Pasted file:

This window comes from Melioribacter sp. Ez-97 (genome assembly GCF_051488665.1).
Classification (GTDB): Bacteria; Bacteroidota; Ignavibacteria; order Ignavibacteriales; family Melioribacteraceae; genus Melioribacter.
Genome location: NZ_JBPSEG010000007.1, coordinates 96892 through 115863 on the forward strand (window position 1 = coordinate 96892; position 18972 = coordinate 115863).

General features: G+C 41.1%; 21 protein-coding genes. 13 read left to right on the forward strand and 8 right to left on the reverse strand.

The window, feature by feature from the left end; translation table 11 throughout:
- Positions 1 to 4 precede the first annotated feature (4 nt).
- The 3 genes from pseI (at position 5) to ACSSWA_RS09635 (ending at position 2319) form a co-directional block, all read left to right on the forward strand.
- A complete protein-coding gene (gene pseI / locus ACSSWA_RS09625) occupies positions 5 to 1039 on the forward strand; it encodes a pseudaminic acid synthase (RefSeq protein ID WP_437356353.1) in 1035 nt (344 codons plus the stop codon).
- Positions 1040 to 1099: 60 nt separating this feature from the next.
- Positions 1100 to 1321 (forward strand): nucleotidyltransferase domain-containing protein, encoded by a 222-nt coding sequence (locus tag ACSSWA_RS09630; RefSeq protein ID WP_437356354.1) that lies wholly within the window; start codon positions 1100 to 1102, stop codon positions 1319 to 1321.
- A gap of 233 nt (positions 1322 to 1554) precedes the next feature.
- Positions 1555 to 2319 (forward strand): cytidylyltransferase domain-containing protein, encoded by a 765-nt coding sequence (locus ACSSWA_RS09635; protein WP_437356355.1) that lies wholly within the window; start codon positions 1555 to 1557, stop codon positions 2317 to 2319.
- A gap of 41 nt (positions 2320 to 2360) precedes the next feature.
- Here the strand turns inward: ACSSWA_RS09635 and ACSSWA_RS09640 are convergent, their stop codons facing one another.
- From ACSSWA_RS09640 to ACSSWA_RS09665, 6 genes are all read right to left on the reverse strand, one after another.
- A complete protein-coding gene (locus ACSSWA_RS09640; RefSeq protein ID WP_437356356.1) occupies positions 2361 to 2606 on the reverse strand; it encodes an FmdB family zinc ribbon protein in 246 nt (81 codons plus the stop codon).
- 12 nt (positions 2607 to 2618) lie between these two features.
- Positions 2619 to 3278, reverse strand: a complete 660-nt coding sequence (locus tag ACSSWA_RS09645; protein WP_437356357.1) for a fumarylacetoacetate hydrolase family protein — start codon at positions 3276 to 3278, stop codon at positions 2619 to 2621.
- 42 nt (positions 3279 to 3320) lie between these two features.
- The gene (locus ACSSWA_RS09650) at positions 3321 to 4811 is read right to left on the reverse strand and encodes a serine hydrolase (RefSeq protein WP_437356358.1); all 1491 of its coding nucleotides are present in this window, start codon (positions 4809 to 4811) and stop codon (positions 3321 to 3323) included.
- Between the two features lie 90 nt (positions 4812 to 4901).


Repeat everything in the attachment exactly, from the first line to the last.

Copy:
This window comes from Melioribacter sp. Ez-97 (genome assembly GCF_051488665.1).
Classification (GTDB): Bacteria; Bacteroidota; Ignavibacteria; order Ignavibacteriales; family Melioribacteraceae; genus Melioribacter.
Genome location: NZ_JBPSEG010000007.1, coordinates 96892 through 115863 on the forward strand (window position 1 = coordinate 96892; position 18972 = coordinate 115863).

General features: G+C 41.1%; 21 protein-coding genes. 13 read left to right on the forward strand and 8 right to left on the reverse strand.

The window, feature by feature from the left end; translation table 11 throughout:
- Positions 1 to 4 precede the first annotated feature (4 nt).
- The 3 genes from pseI (at position 5) to ACSSWA_RS09635 (ending at position 2319) form a co-directional block, all read left to right on the forward strand.
- A complete protein-coding gene (gene pseI / locus ACSSWA_RS09625) occupies positions 5 to 1039 on the forward strand; it encodes a pseudaminic acid synthase (RefSeq protein ID WP_437356353.1) in 1035 nt (344 codons plus the stop codon).
- Positions 1040 to 1099: 60 nt separating this feature from the next.
- Positions 1100 to 1321 (forward strand): nucleotidyltransferase domain-containing protein, encoded by a 222-nt coding sequence (locus tag ACSSWA_RS09630; RefSeq protein ID WP_437356354.1) that lies wholly within the window; start codon positions 1100 to 1102, stop codon positions 1319 to 1321.
- A gap of 233 nt (positions 1322 to 1554) precedes the next feature.
- Positions 1555 to 2319 (forward strand): cytidylyltransferase domain-containing protein, encoded by a 765-nt coding sequence (locus ACSSWA_RS09635; protein WP_437356355.1) that lies wholly within the window; start codon positions 1555 to 1557, stop codon positions 2317 to 2319.
- A gap of 41 nt (positions 2320 to 2360) precedes the next feature.
- Here the strand turns inward: ACSSWA_RS09635 and ACSSWA_RS09640 are convergent, their stop codons facing one another.
- From ACSSWA_RS09640 to ACSSWA_RS09665, 6 genes are all read right to left on the reverse strand, one after another.
- A complete protein-coding gene (locus ACSSWA_RS09640; RefSeq protein ID WP_437356356.1) occupies positions 2361 to 2606 on the reverse strand; it encodes an FmdB family zinc ribbon protein in 246 nt (81 codons plus the stop codon).
- 12 nt (positions 2607 to 2618) lie between these two features.
- Positions 2619 to 3278, reverse strand: a complete 660-nt coding sequence (locus tag ACSSWA_RS09645; protein WP_437356357.1) for a fumarylacetoacetate hydrolase family protein — start codon at positions 3276 to 3278, stop codon at positions 2619 to 2621.
- 42 nt (positions 3279 to 3320) lie between these two features.
- The gene (locus ACSSWA_RS09650) at positions 3321 to 4811 is read right to left on the reverse strand and encodes a serine hydrolase (RefSeq protein WP_437356358.1); all 1491 of its coding nucleotides are present in this window, start codon (positions 4809 to 4811) and stop codon (positions 3321 to 3323) included.
- Between the two features lie 90 nt (positions 4812 to 4901).